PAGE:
Do you believe in gender equality?

Do you believe in the reproductive rights of women?

Do you believe a woman should earn $1 for every $1 a man in the same job earns?

If you answered yes, then you are what we used to call a "feminist." But these days, a surprising number of women wince at that word. They find it archaic, even negative. They prefer terms like "self-empowered."

Many ask, "Why do we need a word anymore?"

Because, others answer, there are still ladders to climb at the very top.

Fifty years after the release of Betty Friedan's "The Feminine Mystique," a new book by Facebook chief operating officer Sheryl Sandberg is jump-starting the stalled women's movement, as academics call it, and rekindling discussion of the "F-word."

Nasiba Kurti, 18, left, and Shubnum Gill , 20, right, both of Berkeley, stand on the UC Berkeley campus in Berkeley, Calif., protesting for International
Nasiba Kurti, 18, left, and Shubnum Gill , 20, right, both of Berkeley, stand on the UC Berkeley campus in Berkeley, Calif., protesting for International Justice Mission on Human Trafficking on Wednesday March 13, 2013. (Dan Rosenstrauch/Staff)

Even Sandberg admits shirking the word as an undergraduate at Harvard University in the 1990s, "accepting the negative caricature of a bra-burning, humorless, man-hating woman," she writes in "Lean In: Women, Work and the Will to Lead."

Then, she realized "the battle" was not over -- women have made great strides but occupy only 14.3 percent of executive posts at Fortune 500 companies, and there are social and structural issues that continue to prevent women from getting ahead. Now, she embraces the word: "I hope more women and men join me in accepting this distinguished label."


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Sarah Gold McBride, a 26-year-old historian at UC Berkeley, is on board. "I'm absolutely a feminist," she says. "I would be shocked if anyone in my generation, male or female, wouldn't call themselves a feminist. We have made major gains but there are still social and structural issues at the top that we need to fix. I think it's a good word to describe those strides."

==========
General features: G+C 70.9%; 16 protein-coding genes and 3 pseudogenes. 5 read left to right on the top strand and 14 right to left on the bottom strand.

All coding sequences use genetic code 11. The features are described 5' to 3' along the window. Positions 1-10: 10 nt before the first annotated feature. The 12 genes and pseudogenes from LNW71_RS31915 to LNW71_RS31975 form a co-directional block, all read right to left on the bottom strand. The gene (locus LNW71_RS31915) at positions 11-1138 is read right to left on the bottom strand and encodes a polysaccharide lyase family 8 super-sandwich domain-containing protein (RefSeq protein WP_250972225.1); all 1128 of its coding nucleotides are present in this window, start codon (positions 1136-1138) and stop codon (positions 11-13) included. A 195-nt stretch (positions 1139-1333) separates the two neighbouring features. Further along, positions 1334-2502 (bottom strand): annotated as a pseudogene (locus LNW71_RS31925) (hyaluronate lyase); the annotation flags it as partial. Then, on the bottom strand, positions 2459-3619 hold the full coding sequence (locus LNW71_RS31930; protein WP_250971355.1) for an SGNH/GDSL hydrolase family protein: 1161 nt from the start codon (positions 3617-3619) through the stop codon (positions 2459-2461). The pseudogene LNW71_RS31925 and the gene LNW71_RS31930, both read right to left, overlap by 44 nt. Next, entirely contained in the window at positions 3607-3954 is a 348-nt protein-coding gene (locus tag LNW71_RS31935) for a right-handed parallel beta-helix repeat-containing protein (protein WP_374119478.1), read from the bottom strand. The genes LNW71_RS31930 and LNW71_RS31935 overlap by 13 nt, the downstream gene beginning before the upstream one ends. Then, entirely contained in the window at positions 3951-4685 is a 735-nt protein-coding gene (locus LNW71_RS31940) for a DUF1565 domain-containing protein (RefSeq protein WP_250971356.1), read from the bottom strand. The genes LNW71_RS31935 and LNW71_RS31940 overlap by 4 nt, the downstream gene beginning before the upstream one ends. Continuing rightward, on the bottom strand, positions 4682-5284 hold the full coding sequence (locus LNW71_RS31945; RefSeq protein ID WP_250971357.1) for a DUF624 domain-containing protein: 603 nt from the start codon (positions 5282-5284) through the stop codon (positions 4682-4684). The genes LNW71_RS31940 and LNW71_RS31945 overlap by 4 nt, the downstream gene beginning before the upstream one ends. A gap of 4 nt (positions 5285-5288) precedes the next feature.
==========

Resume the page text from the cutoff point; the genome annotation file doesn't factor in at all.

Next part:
Minda Berbeco agrees. Berbeco, 34, says being a feminist is not about standing up and waving your fist but about celebrating and creating an environment where women are supported and excel.

"It's about being thankful for the women who came before me, the suffragettes and the others who fought for a place to vote and a place in academia," says Berbeco, policy director for Oakland's National Center for Science Education. "It also celebrates the husbands, brothers, and fathers who helped make it happen."

Some see it a different way. "It's a bit of an old word," says Jill Denton, a 52-year-old Pleasanton realtor, business owner, and artist who paints trees with curvy female bodies as trunks. "I feel it refers to those groundbreakers who came before us. I'm grateful for what they did, and it's still a valid word, but I think I'd rather call myself an 'empowered entrepreneur.'"

Garima Raheja, of Fremont, says calling herself a feminist doesn't really fit, either. "Self-empowered" is more accurate. "Feminist to me means change. Radical change, like campaigning for divorce rights or university admission," says the 15-year-old high school sophomore, one of four girls in an engineering class of 34 students. "What we're trying to do these days is get on equal footing with men but we have the same rights and responsibilities that they have."

Shelley Correll, a Stanford University professor of sociology and director of the university's Clayman Institute for Gender Research, has heard the same argument from the women on campus since she began teaching in 2001 but says she urges them to consider where their views come from.

"There is this resistance to the label and that has come about from years of political campaigning with images of bra-burning and Rush Limbaugh's femi-Nazis," Correll says. "How many bras were even burned? Not that many."

As an academic and a feminist, what does she think about adopting a new word?

"I think it would be perfectly fine to adopt a new word but for me the reason this word is worth fighting for is that it's a term that carries history and power, and I think we need to resist the push to avoid those things," Correll says.

Today, Correll says she sees a slow shift among women 18 to 25, and a desire to adopt the word after further reflection of its inherent definition of gender equality -- and because they see women like Sandberg embracing it.

"They admire her," says Correll, who works with Sandberg through LeanIn.org. "Here she is working in corporate America but she has a family and admits leaving work at 5:30 p.m. to see her kids. She wants it all, and she's a feminist. Why reject a label that describes the things they believe in?"

Raheja, the high school sophomore, gives that some thought. "I guess I have made efforts to promote engineering with other girls so, yeah, you could call me a feminist," she says. "But not a feminist with a big 'F.' A feminist with a little 'f.'"

By The numbers

Women make up 51 percent of the U.S. population and 47 percent of the workforce.
Since the mid-1980s women have outnumbered men in undergraduate university programs.
Women in the U.S. hold 18 percent of senior management positions, lagging behind South Africa (28 percent) Southeast Asia (32 percent), and Russia (46 percent).
Women account for 4 percent of the nation's CEOs and 17 percent of corporate board members.
Women occupy 14.3 percent of executive posts at Fortune 500 companies.
Women earn 77 cents for ever $1 a man earns.
8.2 million American women run their own companies, a 50 percent increase since 1997.

Sources: Catalyst, Institute for Women's Policy Research, Grant Thornton IBR 2012